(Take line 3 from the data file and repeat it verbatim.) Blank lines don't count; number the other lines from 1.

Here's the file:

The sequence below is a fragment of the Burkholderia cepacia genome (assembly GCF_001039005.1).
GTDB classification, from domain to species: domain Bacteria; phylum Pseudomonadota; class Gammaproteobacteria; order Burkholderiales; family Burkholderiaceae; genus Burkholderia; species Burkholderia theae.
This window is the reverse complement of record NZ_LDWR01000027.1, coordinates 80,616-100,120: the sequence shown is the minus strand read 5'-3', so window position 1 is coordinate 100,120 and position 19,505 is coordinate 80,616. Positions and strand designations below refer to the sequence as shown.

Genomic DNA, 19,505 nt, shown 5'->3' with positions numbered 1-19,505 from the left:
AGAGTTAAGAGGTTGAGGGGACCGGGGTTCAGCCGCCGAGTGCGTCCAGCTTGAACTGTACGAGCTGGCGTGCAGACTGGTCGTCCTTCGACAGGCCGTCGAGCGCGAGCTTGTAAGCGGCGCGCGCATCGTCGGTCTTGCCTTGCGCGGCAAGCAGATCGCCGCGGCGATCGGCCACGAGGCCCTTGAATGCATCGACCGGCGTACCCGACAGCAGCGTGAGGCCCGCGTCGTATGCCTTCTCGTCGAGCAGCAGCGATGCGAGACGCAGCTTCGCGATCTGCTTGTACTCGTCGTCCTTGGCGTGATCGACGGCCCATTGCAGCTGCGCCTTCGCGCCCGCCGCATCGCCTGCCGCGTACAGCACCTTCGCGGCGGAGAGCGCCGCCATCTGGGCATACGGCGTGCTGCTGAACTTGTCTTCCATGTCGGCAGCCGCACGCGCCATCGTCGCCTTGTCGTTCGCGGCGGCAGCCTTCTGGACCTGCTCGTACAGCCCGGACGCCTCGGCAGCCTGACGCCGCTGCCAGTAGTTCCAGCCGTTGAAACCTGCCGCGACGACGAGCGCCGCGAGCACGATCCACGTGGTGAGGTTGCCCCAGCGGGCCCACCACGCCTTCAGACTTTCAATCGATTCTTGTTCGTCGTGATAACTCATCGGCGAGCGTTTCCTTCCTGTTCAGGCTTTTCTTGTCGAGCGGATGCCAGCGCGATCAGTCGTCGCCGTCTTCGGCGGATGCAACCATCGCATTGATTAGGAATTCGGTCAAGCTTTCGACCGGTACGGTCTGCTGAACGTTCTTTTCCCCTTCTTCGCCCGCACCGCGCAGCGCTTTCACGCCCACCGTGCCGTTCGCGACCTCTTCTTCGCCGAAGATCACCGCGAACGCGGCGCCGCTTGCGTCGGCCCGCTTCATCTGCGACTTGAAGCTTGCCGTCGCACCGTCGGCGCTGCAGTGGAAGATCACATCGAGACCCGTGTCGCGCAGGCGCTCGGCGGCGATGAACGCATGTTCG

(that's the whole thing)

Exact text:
This window is the reverse complement of record NZ_LDWR01000027.1, coordinates 80,616-100,120: the sequence shown is the minus strand read 5'-3', so window position 1 is coordinate 100,120 and position 19,505 is coordinate 80,616. Positions and strand designations below refer to the sequence as shown.